Finalists in Marquette’s search for new deans of the College of Engineering and the Helen Way Klinger College of Arts & Sciences begin visiting campus this week. Provost John Pauly said he hopes to make announcements on both positions by mid-March.
During these visits, candidates will meet with important university stakeholders and participate in an open forum where students and faculty are free to ask questions and voice concerns, Pauly said.
“There will be a long period at the end for a one-on-one interview with me,” Pauly said.
Arts & Sciences has been without a permanent dean since December 2007, following the retirement of Michael McKinney. College of Engineering Dean Stan Jaskolski announced in August 2009 that he will retire this June.
Pauly said these vacancies led to the creation of search committees last September, consisting of faculty members, one dean, one trustee and alumni from each college.
Arts & Sciences held a search last year but stopped it when it became apparent there would be more possible candidates, Pauly said in a March 19, 2009, Tribune article.
Richard Friman, a professor of political science, is the search chair for the College of Arts & Sciences. He guided the committee in determining qualifications for a perspective dean, he said.
Korn/Ferry International, an executive search firm, took these desired characteristics and produced a field of more than 400 candidates, Friman said.
“We have a very strong finalist pool and are looking to conclude successfully,” he said.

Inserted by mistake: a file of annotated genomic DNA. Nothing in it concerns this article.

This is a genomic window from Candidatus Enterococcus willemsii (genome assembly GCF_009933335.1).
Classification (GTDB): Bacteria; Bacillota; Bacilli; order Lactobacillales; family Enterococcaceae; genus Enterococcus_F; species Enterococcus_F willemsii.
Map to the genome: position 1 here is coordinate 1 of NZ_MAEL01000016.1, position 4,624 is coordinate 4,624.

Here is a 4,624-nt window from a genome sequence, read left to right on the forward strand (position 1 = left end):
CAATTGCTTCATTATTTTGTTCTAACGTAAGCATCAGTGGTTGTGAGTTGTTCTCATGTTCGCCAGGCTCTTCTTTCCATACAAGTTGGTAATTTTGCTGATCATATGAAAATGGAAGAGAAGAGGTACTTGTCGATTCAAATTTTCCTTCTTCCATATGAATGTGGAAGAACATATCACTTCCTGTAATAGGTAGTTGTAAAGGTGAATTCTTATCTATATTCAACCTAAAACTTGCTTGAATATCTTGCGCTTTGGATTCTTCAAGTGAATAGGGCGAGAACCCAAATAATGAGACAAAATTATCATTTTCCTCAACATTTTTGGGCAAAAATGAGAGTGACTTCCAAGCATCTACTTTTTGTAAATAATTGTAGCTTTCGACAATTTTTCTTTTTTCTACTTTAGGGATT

Kyuil Kim, a professor of engineering, chairs the Engineering dean search. Kim said the college worked with executive search firm Baker and Associates LLC throughout the process.
“I think they did a great job,” he said, “They found a very qualified list of candidates.”
College of Engineering
Robert Bishop, a professor of engineering at the University of Texas at Austin, arrived on campus Wednesday. His open forum is at 12:30 p.m. today in room 157 of the Alumni Memorial Union.
Bishop was chairman of the department of aerospace engineering and engineering mechanics from 2003 to 2009, creating the Integrated Design Engineering and Science concept. The $280 million project is similar to Marquette’s Discovery Learning Complex, Bishop said.
The other candidate is David Cohn, who currently serves as the director of business informatics at IBM. Prior to working at IBM, he was an assistant professor of engineering at Southern Methodist University and a professor of engineering at the University of Notre Dame.
Cohn said his experiences in both academia and industry have given him a unique perspective on engineering education. His open forum will take place Feb. 24.
College of Arts & Sciences
The only Arts & Sciences dean candidate from a Jesuit institution is Jodi O’Brien, a professor of sociology at Seattle University. She arrives today and her forum will take place Friday in AMU 157 at 12:30 p.m.
“I’m a big picture thinker, but I’m very good with details,” she said. “Today, all institutions of higher education have to grapple with the complexities of modern life.”
She said these complexities require the fresh and innovative approach reflected in the Jesuit mission.
A candidate from the Midwest is Steven Leigh, professor of anthropology at University of Illinois at Urbana-Champaign.
“Being a part of this community would be exciting and challenging, while offering a range of creative opportunities,” he said in an e-mail. “The idea of cura personalis is fundamentally important for an active, engaged and knowledgeable citizenry.”
Leigh will be on campus March 1 and 2.
The final candidate is Howard Brown, a professor of history at Binghamton University State University of New York.
Brown said he has always welcomed challenges throughout his career. Taking advantage of Milwaukee’s cultural offerings and placing a greater emphasis on the fine arts is a potential point of improvement for the college, he said.
Brown will be on campus Feb. 24 and 25.